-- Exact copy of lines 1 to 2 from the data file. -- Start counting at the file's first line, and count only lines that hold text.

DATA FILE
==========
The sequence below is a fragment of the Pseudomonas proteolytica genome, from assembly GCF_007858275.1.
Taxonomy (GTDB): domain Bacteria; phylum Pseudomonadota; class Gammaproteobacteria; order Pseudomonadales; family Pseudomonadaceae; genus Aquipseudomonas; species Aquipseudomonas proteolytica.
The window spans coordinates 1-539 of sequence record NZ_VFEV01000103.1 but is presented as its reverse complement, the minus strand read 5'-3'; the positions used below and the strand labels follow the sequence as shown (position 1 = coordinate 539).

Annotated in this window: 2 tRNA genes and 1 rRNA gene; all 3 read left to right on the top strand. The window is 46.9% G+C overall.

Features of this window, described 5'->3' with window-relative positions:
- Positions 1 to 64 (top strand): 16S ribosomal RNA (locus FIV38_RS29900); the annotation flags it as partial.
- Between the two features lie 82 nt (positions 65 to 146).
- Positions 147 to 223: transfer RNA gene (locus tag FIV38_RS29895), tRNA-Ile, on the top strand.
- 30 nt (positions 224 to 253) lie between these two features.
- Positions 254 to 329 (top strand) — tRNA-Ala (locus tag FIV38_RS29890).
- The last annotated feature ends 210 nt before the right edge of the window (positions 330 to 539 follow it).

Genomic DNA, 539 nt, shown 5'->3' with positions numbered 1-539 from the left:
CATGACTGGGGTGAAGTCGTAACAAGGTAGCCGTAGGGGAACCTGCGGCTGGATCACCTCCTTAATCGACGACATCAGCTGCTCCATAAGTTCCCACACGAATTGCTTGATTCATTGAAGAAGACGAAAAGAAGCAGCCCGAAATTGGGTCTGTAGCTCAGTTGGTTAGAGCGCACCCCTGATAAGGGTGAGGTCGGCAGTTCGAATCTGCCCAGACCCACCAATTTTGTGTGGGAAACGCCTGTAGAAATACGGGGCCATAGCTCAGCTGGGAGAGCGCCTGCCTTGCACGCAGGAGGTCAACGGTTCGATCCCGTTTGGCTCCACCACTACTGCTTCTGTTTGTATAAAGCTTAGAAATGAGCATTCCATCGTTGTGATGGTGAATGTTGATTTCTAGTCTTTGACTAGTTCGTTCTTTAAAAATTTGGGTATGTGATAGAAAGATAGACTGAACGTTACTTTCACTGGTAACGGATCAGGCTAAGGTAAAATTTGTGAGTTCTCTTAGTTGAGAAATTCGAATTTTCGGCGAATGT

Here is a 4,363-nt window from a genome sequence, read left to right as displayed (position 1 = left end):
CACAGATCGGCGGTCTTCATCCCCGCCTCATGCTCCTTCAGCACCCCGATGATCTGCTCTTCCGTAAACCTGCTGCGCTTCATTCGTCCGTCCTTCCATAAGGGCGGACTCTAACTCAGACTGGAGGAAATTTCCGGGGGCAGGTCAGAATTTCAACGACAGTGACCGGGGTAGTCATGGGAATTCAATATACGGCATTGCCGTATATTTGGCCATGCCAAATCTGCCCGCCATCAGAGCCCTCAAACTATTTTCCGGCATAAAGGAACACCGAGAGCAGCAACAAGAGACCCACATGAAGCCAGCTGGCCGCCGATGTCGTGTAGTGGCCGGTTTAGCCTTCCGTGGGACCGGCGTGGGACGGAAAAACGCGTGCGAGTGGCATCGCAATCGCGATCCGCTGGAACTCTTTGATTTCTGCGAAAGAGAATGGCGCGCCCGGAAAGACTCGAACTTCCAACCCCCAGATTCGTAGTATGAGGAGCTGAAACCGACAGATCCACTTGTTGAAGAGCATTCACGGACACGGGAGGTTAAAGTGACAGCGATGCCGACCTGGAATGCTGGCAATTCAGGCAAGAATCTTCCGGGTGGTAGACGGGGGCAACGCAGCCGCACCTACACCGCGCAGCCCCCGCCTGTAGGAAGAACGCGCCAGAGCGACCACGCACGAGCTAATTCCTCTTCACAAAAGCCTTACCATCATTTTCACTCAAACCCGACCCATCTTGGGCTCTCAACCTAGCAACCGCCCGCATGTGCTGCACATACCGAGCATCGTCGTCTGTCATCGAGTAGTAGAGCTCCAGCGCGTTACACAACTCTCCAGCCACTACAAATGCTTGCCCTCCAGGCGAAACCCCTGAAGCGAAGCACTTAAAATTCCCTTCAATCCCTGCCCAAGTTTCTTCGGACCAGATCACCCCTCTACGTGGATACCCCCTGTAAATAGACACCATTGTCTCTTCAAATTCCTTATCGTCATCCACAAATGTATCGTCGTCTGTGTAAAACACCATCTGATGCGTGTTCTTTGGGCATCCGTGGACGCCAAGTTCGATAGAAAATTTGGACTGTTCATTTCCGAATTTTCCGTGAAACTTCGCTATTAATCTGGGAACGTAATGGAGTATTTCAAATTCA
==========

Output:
The sequence below is a fragment of the Pseudomonas proteolytica genome, from assembly GCF_007858275.1.
Taxonomy (GTDB): domain Bacteria; phylum Pseudomonadota; class Gammaproteobacteria; order Pseudomonadales; family Pseudomonadaceae; genus Aquipseudomonas; species Aquipseudomonas proteolytica.